Federal Judge Strikes Down Mississippi Marriage Ban

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hrcToday U.S. District Judge Carlton Reeves ruled in favor of equality, striking down Mississippi’s discriminatory constitutional amendment banning same-sex couples from marrying. Attorney Roberta Kaplan represented two plaintiff couples on behalf of Campaign for Southern Equality, arguing that Mississippi’s marriage ban violates the U.S. Constitution.  Kaplan successfully argued United States v. Windsor against the federal Defense of Marriage Act (DOMA) before the Supreme Court of the United States last year.  The Supreme Court’s ruling in that case has been cited in every state and federal court decision striking down state marriage bans since.  Another case challenging the state marriage ban filed in state court – Czekala-Chatham v. Melancon – is on appeal to the Mississippi Supreme Court after a judge denied a same-sex couple’s divorce petition, citing the state’s ban on recognition of out-of-state marriages between same-sex couples.  This evening’s ruling comes just hours after a federal judge in Arkansas struck down that state’s ban on marriage equality.

“Judge Reeves’ ruling today affirms what we already know to be true – that all loving, committed Mississippi couples should have the right to marry,” said HRC Mississippi director Rob Hill. “However, there is still much to be done to advance equality here in the Magnolia State. For thousands of LGBT Mississippians, the reality remains that we risk being fired from over jobs, kicked out of our homes or refused service simply because of who we are and who we love—that’s not right. HRC Mississippi is here to ensure all Mississippians are treated with dignity and respect.” [pullquote]“Judge Reeves’ ruling today affirms what we already know to be true – that all loving, committed Mississippi couples should have the right to marry,” said HRC Mississippi director Rob Hill.[/pullquote]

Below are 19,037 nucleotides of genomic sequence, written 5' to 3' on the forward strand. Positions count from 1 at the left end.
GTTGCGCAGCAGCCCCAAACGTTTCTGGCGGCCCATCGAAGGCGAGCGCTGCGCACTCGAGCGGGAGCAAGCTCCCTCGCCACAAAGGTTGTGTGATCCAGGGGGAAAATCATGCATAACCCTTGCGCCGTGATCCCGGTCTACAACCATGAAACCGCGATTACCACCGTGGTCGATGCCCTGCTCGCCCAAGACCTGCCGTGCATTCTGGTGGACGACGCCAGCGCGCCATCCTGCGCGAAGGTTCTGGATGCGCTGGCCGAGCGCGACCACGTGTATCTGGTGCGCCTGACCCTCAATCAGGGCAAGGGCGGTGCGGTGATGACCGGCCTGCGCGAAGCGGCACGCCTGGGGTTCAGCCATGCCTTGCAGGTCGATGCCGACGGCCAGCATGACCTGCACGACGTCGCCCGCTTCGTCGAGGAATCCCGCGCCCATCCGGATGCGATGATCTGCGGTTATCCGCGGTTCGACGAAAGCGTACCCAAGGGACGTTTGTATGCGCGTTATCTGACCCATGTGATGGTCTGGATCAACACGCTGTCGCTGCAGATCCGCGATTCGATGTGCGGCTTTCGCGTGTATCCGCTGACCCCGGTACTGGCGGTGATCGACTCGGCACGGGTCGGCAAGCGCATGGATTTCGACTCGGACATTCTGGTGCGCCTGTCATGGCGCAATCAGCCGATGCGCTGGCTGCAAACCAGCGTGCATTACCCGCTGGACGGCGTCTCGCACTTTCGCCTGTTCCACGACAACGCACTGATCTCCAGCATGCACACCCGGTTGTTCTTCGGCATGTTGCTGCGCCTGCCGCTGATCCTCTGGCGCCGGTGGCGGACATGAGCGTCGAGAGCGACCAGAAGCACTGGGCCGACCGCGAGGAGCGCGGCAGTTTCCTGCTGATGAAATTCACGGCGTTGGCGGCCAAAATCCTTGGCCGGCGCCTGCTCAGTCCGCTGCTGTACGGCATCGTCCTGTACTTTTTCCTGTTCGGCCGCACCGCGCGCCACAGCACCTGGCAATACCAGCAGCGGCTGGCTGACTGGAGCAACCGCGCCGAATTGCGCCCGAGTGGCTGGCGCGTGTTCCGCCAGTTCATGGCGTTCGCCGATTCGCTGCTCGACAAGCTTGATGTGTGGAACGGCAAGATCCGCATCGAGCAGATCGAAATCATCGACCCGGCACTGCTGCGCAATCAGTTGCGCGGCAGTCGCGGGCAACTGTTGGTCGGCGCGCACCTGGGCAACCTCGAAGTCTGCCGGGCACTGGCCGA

The state now has the option to appeal today’s ruling to the Fifth Circuit Court of Appeals, which already has two marriage equality cases pending before it.  In DeLeon v. Perry, a federal district court judge granted a motion for preliminary injunction barring the state of Texas from enforcing its ban on marriage equality. And in Robicheaux v. Caldwell a federal district court judge upheld Louisiana’s ban on marriage equality on September 3, 2014.  This was the first time a federal court ruled in favor of a marriage ban since the Supreme Court of the United States struck down key portions of DOMA the previous year.  Both of those rulings have been appealed to the Fifth Circuit and oral arguments have tentatively been scheduled for early January 2015.

The Supreme Court of the United States has pending before it marriage cases out of four states from the Sixth Circuit Court of Appeals, after a three-judge panel of that court overturned lower court rulings that had found Kentucky, Michigan, Ohio and Tennessee’s same-sex marriage bans unconstitutional. The Sixth Circuit ruling marked the first time a federal appeals court ruled in favor of state marriage bans. Previously the Supreme Court declined to take up challenges to rulings from the Fourth, Seventh and Tenth Circuits, which all found state marriage bans unconstitutional.  Attorneys for the case on appeal to the Fifth Circuit out of Louisiana are appealing their case directly to the Supreme Court as well. The Supreme Court is under no obligation as to which case or cases—if any—it chooses to hear on appeal, although the loss in the Sixth Circuit creates a circuit court split, increasing the likelihood the Supreme Court takes up the issue of marriage.

Earlier this month HRC announced a groundbreaking public education campaign that aims to strengthen the foundation of public support for LGBT Mississippians, aid in the passage of pro-equality legislation, and bolster efforts to win marriage equality for Mississippi’s gay and lesbian couples. Placing faith at the center of the effort, All God’s Children is a $310,000 campaign that’s built around four consecutive weeks of television ads in the Magnolia State—2,000 gross rating points in total—and will be amplified by robust direct mail, phone banking operations, telephone town halls, billboards, online advertising and conversations taking place door-to-door.

[From a News Release]

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